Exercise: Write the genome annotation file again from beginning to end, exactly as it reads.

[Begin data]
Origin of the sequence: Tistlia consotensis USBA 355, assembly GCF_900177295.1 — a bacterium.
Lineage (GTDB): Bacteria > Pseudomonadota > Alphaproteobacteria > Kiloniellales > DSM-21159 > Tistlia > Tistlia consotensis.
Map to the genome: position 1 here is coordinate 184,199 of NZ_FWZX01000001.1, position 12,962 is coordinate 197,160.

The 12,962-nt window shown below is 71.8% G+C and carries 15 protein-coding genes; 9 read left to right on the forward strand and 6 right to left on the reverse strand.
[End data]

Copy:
Origin of the sequence: Tistlia consotensis USBA 355, assembly GCF_900177295.1 — a bacterium.
Lineage (GTDB): Bacteria > Pseudomonadota > Alphaproteobacteria > Kiloniellales > DSM-21159 > Tistlia > Tistlia consotensis.
Map to the genome: position 1 here is coordinate 184,199 of NZ_FWZX01000001.1, position 12,962 is coordinate 197,160.

The 12,962-nt window shown below is 71.8% G+C and carries 15 protein-coding genes; 9 read left to right on the forward strand and 6 right to left on the reverse strand.